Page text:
You have been a prolific artist for close to twenty years now. How has the current political climate, with Trump, Brexit, the alarming rate of femicides in Mexico, reshaped your practice? What is next? Feminism? 

(Laughs) I am afraid of venturing into feminism because you can very easily be reprimanded. But I think Simone de Beauvoir was right when she said “the problem of woman has always been a problem of men”. Masculinity needs a major makeover. I am very much interested in toxic masculinity because war and violence have male insecurities at their source. Men who won’t find respect and admiration in life suddenly find reassurance in guns. So a nobody with a gun suddenly becomes The Man, and that is something that has been constructed culturally in movies, TV shows, video games, etc. 

“We’re turned on by violence as much as we are turned on by sex”

Even if we would like to ignore it, we continue to be apes. Timewise, we are not that far removed from these ancestors of ours—it’s as if our grandparents were primates. Our brain architecture is built to use violence as if our survival depended on it. In the face of a threat, we release adrenaline and dopamine, two substances that our brain loves, and as soon as these substances reach our neuroreceptors our brains crave more. That’s why when you’re fighting or having an argument you feel a drive to build up the fight—even if, from a rational standpoint, you want to stop. We’re turned on by violence as much as we are turned on by sex.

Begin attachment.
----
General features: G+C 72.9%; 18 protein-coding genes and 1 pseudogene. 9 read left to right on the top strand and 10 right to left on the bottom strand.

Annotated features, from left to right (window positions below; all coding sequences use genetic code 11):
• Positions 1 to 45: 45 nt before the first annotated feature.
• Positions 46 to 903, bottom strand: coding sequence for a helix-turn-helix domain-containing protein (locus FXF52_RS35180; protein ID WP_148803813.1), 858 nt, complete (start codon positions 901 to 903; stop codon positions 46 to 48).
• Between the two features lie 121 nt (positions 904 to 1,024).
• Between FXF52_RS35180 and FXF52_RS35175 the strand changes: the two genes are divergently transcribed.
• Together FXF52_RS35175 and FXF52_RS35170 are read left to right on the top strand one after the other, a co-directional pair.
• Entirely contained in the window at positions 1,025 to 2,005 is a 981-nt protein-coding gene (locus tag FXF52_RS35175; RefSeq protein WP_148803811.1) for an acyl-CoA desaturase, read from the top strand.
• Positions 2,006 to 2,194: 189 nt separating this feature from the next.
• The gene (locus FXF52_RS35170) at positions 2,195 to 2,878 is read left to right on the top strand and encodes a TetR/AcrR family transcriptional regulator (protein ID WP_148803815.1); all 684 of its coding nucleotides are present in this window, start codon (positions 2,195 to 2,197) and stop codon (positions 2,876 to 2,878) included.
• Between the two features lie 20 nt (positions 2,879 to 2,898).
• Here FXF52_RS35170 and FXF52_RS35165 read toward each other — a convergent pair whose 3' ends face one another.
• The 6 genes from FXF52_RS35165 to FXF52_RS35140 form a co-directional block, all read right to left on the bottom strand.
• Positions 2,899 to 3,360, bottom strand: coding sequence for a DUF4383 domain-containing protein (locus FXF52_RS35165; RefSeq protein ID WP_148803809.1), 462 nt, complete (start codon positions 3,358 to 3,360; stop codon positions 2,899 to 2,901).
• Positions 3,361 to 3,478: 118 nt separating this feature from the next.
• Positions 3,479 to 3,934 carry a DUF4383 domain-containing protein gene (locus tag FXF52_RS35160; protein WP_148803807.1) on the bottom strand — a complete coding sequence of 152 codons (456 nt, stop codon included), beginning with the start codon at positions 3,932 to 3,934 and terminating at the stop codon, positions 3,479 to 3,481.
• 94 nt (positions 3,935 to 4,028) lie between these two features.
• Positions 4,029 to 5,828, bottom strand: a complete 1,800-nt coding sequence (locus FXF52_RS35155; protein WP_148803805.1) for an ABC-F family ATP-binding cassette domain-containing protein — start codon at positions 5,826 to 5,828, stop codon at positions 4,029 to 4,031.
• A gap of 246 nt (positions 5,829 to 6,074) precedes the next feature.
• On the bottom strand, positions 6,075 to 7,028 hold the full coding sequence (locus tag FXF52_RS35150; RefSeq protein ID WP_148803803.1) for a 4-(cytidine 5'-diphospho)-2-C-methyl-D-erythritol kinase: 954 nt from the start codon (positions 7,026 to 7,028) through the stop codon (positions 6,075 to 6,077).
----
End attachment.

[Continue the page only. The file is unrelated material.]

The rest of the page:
The problem, in short: the saturation of guns in films normalizes them and reinforces the belief that you need one to survive. Male insecurities run very deep and manifest themselves as militarization. So this machismo continues to fuel the military-industrial complex. It is a very primitive instinct of territoriality, so patriarchy is obviously connected to nationalism. 

Going back to culture, I think there could be interesting ways to fix this. You could get a handful of celebrities to change the perception of guns by moving away from trigger-happy roles. If they express contempt for poor storytelling and refuse to act out unnecessary violence, it would only take a handful of stars to get a meaningful dialogue started.

Photographs © Bruno Ruiz Nava